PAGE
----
• Integration of disaster risk management and climate change adaptations
  • Repair of revetments to address coastal erosion, instability and flooding along Trinidad’s coastline
  • The promotion of environmental literacy with greater involvement of civil society.
Improving climate resiliency in Trinidad and Tobago
In May 2023, The Cropper Foundation held a three-day design sprint as part of the process of building a #recycling campaign with the help of civil society, private sector and government stakeholders. The initiative is supported by the IDB Lab. (Photo Courtesy The Cropper Foundation)

Institutionally, capacity-building and the strengthening of processes and collaboration is required:

  • Improved screening of applications within the Town and Country Planning Division with future policy and climate change in mind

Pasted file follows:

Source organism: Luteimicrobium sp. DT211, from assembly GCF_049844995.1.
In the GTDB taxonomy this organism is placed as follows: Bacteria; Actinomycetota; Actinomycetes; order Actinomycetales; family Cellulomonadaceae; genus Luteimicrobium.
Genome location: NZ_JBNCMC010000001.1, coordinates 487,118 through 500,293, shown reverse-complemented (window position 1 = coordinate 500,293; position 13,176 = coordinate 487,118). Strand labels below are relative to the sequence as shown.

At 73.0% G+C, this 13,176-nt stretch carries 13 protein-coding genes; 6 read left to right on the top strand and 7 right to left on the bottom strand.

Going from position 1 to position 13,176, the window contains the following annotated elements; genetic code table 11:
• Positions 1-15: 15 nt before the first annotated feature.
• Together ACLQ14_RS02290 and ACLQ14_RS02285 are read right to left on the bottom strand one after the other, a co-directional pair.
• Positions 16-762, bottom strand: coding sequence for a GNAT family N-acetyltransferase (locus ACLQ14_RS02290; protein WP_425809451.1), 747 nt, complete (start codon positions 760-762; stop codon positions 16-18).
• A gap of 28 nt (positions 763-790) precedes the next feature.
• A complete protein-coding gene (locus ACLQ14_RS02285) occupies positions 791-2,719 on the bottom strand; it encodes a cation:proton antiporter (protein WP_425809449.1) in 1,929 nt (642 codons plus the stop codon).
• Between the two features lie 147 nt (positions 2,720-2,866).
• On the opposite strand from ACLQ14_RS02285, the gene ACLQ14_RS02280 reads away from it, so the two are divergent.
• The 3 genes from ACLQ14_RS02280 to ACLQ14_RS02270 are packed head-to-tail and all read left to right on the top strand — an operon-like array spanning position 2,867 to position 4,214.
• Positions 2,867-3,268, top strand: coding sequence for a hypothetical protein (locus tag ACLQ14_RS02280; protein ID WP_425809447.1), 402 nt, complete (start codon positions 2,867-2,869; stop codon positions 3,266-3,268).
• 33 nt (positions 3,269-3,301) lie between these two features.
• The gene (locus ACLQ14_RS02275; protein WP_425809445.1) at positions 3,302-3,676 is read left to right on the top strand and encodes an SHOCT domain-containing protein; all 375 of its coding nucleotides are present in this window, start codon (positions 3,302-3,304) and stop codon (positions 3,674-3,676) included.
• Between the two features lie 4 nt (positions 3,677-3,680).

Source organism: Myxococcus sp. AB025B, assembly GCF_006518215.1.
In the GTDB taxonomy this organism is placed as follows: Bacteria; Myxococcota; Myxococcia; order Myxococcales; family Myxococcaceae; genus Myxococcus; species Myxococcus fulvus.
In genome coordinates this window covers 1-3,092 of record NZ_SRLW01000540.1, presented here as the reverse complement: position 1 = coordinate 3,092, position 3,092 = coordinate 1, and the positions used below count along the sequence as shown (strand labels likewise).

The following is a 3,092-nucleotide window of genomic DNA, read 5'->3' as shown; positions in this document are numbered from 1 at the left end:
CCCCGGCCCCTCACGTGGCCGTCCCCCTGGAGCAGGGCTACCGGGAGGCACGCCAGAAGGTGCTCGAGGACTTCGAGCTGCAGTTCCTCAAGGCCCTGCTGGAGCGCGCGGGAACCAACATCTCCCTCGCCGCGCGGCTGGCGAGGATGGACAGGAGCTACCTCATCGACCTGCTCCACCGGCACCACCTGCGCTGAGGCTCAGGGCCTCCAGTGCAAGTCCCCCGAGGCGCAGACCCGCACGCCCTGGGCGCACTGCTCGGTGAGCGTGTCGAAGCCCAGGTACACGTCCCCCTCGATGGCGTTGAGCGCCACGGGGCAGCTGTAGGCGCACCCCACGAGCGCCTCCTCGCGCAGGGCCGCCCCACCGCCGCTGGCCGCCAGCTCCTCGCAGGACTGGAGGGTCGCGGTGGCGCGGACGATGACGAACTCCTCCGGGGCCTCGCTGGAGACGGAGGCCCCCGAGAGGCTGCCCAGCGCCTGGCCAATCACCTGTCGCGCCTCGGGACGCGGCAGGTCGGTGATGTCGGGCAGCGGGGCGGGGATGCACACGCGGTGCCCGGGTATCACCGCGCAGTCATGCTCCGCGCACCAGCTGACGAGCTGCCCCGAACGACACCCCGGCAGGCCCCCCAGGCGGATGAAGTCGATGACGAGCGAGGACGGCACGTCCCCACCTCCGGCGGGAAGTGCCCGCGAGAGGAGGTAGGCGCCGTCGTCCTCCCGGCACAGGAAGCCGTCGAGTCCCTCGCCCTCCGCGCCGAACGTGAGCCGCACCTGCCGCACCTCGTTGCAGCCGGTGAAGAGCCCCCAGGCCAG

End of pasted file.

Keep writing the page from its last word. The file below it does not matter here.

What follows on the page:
• Development of building guidelines based on international best practices in the absence of a national climate-resilient building code
  • The formal mandating of meaningful involvement of Civil Society in the national response to climate change
  • Financial and other support for vulnerable livelihoods
  • Stronger data and information to support decision-making
  • Attitude surveys in coastal communities to establish what is known about climate change risks and adaptation
  • The introduction of appropriate policies, legislation and master plans to govern and direct the respective sectors

This story was published on Caribois.org with the support of the Caribbean Climate Justice Journalism Fellowship, which is a joint venture between Climate Tracker and Open Society Foundations.

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Britney Nurse

Britney Nurse

Britney is a Trinidadian lawyer and writer passionate about the environment and the interlinkage between human rights and climate change. Using her writing skills and legalese, Britney hopes to advocate for the communities impacted by the systems that create climate change and perpetuate discrimination by exposing the injustices imposed on society. She launched several discussions on the role of environmental law in climate justice, plastic pollution, and the perilous effects of the oil & gas industry on the Caribbean.